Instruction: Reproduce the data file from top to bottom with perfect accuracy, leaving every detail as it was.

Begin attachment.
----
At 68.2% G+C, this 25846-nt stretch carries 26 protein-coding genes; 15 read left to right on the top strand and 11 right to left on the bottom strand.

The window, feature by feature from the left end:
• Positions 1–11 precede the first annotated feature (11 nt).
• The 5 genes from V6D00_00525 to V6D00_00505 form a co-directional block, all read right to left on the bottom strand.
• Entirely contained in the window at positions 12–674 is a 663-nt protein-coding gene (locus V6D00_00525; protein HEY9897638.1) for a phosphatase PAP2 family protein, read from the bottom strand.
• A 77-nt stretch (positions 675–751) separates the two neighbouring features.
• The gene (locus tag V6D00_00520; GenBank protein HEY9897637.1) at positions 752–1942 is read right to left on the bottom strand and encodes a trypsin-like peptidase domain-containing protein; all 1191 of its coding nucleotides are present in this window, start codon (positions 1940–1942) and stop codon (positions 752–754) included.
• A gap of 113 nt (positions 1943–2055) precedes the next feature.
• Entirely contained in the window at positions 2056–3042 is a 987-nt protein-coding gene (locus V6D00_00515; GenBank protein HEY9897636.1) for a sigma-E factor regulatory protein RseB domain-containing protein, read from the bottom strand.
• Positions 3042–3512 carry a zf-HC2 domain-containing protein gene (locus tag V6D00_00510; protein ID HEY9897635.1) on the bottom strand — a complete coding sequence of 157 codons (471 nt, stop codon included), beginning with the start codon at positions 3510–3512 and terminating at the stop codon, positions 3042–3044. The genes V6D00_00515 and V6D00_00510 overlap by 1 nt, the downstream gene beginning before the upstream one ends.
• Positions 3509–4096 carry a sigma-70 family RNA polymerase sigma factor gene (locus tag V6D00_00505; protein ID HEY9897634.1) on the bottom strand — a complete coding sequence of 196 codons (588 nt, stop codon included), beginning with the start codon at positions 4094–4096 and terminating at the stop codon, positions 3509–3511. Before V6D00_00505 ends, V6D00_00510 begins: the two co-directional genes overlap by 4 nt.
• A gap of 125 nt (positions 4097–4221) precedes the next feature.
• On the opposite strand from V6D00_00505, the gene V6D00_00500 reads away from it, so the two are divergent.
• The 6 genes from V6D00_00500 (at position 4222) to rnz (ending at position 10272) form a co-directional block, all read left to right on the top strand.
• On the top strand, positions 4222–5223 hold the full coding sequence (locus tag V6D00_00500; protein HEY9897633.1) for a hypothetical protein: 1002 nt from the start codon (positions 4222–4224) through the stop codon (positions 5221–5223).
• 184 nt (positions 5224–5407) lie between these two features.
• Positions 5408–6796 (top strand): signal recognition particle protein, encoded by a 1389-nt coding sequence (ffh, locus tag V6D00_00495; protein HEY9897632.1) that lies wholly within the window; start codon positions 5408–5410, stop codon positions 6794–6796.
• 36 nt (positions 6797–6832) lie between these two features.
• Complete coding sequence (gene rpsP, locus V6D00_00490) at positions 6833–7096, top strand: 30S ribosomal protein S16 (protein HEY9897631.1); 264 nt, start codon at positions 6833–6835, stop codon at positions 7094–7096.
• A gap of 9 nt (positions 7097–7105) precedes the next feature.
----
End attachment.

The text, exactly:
At 68.2% G+C, this 25846-nt stretch carries 26 protein-coding genes; 15 read left to right on the top strand and 11 right to left on the bottom strand.

The window, feature by feature from the left end:
• Positions 1–11 precede the first annotated feature (11 nt).
• The 5 genes from V6D00_00525 to V6D00_00505 form a co-directional block, all read right to left on the bottom strand.
• Entirely contained in the window at positions 12–674 is a 663-nt protein-coding gene (locus V6D00_00525; protein HEY9897638.1) for a phosphatase PAP2 family protein, read from the bottom strand.
• A 77-nt stretch (positions 675–751) separates the two neighbouring features.
• The gene (locus tag V6D00_00520; GenBank protein HEY9897637.1) at positions 752–1942 is read right to left on the bottom strand and encodes a trypsin-like peptidase domain-containing protein; all 1191 of its coding nucleotides are present in this window, start codon (positions 1940–1942) and stop codon (positions 752–754) included.
• A gap of 113 nt (positions 1943–2055) precedes the next feature.
• Entirely contained in the window at positions 2056–3042 is a 987-nt protein-coding gene (locus V6D00_00515; GenBank protein HEY9897636.1) for a sigma-E factor regulatory protein RseB domain-containing protein, read from the bottom strand.
• Positions 3042–3512 carry a zf-HC2 domain-containing protein gene (locus tag V6D00_00510; protein ID HEY9897635.1) on the bottom strand — a complete coding sequence of 157 codons (471 nt, stop codon included), beginning with the start codon at positions 3510–3512 and terminating at the stop codon, positions 3042–3044. The genes V6D00_00515 and V6D00_00510 overlap by 1 nt, the downstream gene beginning before the upstream one ends.
• Positions 3509–4096 carry a sigma-70 family RNA polymerase sigma factor gene (locus tag V6D00_00505; protein ID HEY9897634.1) on the bottom strand — a complete coding sequence of 196 codons (588 nt, stop codon included), beginning with the start codon at positions 4094–4096 and terminating at the stop codon, positions 3509–3511. Before V6D00_00505 ends, V6D00_00510 begins: the two co-directional genes overlap by 4 nt.
• A gap of 125 nt (positions 4097–4221) precedes the next feature.
• On the opposite strand from V6D00_00505, the gene V6D00_00500 reads away from it, so the two are divergent.
• The 6 genes from V6D00_00500 (at position 4222) to rnz (ending at position 10272) form a co-directional block, all read left to right on the top strand.
• On the top strand, positions 4222–5223 hold the full coding sequence (locus tag V6D00_00500; protein HEY9897633.1) for a hypothetical protein: 1002 nt from the start codon (positions 4222–4224) through the stop codon (positions 5221–5223).
• 184 nt (positions 5224–5407) lie between these two features.
• Positions 5408–6796 (top strand): signal recognition particle protein, encoded by a 1389-nt coding sequence (ffh, locus tag V6D00_00495; protein HEY9897632.1) that lies wholly within the window; start codon positions 5408–5410, stop codon positions 6794–6796.
• 36 nt (positions 6797–6832) lie between these two features.
• Complete coding sequence (gene rpsP, locus V6D00_00490) at positions 6833–7096, top strand: 30S ribosomal protein S16 (protein HEY9897631.1); 264 nt, start codon at positions 6833–6835, stop codon at positions 7094–7096.
• A gap of 9 nt (positions 7097–7105) precedes the next feature.